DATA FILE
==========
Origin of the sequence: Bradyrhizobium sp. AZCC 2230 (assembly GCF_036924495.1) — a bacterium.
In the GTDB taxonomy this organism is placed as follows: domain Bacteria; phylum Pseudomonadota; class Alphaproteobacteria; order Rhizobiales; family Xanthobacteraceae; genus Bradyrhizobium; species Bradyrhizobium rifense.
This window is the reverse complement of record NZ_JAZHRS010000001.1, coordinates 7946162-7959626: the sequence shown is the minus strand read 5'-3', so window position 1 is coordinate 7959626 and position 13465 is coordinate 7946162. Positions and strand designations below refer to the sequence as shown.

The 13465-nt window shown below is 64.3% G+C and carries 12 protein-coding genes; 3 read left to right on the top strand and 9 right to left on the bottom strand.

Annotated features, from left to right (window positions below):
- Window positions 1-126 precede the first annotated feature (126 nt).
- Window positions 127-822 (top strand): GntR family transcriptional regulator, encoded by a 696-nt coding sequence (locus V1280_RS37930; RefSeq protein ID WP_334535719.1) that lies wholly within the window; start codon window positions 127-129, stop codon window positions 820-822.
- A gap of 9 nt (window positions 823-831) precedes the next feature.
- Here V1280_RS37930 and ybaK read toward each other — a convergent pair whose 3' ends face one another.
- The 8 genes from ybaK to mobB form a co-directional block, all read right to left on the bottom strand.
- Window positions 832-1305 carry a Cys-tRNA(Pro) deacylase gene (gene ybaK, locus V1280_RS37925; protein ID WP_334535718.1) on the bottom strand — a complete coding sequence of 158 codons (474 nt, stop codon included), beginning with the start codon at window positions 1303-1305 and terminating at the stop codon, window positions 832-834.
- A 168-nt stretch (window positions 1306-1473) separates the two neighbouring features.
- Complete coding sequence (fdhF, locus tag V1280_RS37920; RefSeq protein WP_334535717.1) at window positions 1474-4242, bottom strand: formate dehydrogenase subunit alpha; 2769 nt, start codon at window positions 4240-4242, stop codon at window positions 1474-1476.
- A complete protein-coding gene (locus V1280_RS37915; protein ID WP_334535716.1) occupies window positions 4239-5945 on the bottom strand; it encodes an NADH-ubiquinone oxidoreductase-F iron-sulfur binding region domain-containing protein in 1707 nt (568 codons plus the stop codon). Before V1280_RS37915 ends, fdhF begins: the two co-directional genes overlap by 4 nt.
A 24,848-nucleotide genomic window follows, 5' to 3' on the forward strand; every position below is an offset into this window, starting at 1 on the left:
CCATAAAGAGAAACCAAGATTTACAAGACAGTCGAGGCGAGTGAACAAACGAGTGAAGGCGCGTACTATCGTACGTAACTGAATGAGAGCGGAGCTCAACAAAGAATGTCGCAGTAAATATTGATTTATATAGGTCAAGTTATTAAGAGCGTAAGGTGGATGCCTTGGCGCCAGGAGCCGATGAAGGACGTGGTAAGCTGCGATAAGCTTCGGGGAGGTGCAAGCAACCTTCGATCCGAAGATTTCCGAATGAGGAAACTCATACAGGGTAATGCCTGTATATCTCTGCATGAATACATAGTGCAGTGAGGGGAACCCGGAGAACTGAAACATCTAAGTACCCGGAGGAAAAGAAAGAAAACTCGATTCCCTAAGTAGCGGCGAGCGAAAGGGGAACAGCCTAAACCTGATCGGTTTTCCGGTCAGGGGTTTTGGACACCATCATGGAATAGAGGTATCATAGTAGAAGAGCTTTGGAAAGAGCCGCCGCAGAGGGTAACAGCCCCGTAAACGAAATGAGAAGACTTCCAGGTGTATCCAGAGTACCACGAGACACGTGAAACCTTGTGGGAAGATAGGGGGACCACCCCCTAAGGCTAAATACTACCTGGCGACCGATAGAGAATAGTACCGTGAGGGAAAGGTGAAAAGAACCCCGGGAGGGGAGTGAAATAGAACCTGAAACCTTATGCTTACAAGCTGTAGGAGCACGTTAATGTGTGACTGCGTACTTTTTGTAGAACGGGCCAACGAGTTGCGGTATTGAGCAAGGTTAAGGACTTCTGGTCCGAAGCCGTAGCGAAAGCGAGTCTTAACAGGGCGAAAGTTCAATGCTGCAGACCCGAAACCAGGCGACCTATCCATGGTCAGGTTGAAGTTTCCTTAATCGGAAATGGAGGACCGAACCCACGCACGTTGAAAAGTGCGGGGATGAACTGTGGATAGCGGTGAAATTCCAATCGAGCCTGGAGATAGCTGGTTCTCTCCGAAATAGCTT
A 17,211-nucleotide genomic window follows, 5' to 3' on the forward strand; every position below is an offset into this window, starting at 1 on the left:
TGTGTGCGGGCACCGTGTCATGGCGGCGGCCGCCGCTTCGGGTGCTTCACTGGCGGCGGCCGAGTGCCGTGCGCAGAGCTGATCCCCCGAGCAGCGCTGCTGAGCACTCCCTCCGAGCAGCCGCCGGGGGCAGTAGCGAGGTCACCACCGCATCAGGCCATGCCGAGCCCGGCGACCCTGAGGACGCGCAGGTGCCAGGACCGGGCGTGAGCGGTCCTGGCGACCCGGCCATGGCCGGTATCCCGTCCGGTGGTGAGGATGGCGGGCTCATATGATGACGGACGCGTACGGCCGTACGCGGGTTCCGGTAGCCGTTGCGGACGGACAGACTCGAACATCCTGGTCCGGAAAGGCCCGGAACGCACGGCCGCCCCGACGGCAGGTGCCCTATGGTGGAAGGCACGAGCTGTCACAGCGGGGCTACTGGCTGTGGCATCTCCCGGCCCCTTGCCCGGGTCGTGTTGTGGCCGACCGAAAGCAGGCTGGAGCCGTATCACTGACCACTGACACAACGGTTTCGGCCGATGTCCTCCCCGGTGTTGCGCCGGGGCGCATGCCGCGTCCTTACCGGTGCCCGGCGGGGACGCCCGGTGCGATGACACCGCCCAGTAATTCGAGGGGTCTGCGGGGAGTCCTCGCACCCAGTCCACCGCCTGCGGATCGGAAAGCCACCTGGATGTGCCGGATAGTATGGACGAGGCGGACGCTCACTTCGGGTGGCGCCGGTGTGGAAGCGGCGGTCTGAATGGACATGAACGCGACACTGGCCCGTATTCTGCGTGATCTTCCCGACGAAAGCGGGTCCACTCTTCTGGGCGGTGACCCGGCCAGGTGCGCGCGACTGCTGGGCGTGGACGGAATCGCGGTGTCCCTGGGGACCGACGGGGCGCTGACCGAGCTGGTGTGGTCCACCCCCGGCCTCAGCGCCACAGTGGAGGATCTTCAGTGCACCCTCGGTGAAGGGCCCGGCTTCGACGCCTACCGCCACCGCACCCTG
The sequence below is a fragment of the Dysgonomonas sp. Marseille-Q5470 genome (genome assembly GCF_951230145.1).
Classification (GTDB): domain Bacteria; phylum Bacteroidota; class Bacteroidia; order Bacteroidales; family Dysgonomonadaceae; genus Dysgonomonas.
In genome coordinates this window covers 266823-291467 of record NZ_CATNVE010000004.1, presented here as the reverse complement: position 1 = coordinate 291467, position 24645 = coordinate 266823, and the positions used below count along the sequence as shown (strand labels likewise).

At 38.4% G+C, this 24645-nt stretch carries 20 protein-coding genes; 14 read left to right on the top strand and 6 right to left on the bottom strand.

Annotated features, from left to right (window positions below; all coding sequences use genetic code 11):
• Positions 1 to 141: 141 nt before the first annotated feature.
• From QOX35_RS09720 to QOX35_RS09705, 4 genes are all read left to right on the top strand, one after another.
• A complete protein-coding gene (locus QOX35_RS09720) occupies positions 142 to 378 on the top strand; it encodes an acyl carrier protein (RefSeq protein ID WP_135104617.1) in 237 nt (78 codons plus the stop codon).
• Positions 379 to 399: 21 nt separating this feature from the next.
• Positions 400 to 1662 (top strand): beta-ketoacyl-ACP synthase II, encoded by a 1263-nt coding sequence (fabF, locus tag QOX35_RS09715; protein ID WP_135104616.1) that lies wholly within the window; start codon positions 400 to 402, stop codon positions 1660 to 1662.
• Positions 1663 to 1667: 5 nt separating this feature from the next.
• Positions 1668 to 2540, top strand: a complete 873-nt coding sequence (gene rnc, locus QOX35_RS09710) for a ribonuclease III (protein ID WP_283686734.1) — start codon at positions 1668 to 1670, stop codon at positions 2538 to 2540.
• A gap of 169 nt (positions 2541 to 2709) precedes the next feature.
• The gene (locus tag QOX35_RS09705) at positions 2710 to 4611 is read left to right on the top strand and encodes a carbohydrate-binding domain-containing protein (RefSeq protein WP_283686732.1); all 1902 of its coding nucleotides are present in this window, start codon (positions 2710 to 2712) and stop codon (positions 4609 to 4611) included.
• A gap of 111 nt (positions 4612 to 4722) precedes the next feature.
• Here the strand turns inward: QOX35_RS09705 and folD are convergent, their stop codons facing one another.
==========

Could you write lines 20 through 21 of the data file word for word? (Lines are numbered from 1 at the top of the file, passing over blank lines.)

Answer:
Classification (GTDB): domain Bacteria; phylum Bacteroidota; class Bacteroidia; order Bacteroidales; family Dysgonomonadaceae; genus Dysgonomonas.
In genome coordinates this window covers 266823-291467 of record NZ_CATNVE010000004.1, presented here as the reverse complement: position 1 = coordinate 291467, position 24645 = coordinate 266823, and the positions used below count along the sequence as shown (strand labels likewise).